In contrast to the two core factors, the three guidepost factors are less important and not necessarily indicative either way of someone who is in business for themselves. The three guidepost factors are (1) the amount of skill required for the work; (2) the degree of permanence of the working relationship between the individual and the potential employer; and (3) the extent to which services rendered are an integral part of the potential employer’s business. The department found that giving these three factors the same weight as the two core factors can lead to inconclusive or misleading results. For example, the work of both independent contractors and employees may be deemed “integral” to the business.
Thus, the analysis begins with two questions: (1) does the worker exercise substantial control over the key aspects of the work; and (2) does the worker have an opportunity for profit or a risk of loss based on initiative or investment? If the answer to both is “yes,” the worker is most likely an independent contractor. If “no,” an employee. If unclear or one is “yes” the other “no,” then the other factors would be considered.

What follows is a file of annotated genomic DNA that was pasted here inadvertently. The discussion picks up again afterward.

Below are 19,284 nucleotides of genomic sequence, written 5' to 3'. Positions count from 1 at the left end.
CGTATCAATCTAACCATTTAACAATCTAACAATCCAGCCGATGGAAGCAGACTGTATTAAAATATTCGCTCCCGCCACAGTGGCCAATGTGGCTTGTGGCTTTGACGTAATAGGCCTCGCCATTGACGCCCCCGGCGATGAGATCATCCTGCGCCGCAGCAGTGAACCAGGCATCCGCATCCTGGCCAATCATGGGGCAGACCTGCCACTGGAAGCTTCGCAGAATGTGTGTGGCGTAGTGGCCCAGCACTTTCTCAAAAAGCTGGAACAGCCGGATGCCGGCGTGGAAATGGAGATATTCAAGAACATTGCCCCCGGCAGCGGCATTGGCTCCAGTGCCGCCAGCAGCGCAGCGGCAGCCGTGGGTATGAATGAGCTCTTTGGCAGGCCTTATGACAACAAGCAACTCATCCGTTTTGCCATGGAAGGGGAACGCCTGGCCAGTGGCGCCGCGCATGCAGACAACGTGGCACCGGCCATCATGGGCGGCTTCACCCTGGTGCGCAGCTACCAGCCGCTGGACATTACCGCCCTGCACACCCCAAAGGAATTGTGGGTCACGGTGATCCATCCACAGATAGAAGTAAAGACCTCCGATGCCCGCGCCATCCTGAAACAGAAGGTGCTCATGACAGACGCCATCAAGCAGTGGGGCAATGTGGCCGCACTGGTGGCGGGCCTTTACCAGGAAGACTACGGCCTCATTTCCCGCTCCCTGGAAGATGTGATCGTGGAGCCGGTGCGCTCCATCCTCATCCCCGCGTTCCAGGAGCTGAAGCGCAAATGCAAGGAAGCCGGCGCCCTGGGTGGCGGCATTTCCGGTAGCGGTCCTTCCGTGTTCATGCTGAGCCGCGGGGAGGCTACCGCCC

It is not clear how this regulation will affect the labor market, and whether some “employees” would be considered “independent contractors” if the proposed rule is finalized. The Department predicts that, by eliminating the uncertainty surrounding classification of workers, companies may engage more independent contractors thereby decreasing unemployment rates. If the regulation becomes effective, employers would be well-served to consult with an employment attorney to evaluate whether it may be appropriate to reclassify any employees as independent contractors.
Once the comment period is closed, the department will review the comments, make changes if necessary, and issue a final rule implementing the regulation.
Lindsay M. Massillon is a Miami shareholder at Fowler White Burnett. She focuses her practice on labor and employment law and commercial litigation. Contact her at LMassillon@fowler-white.com.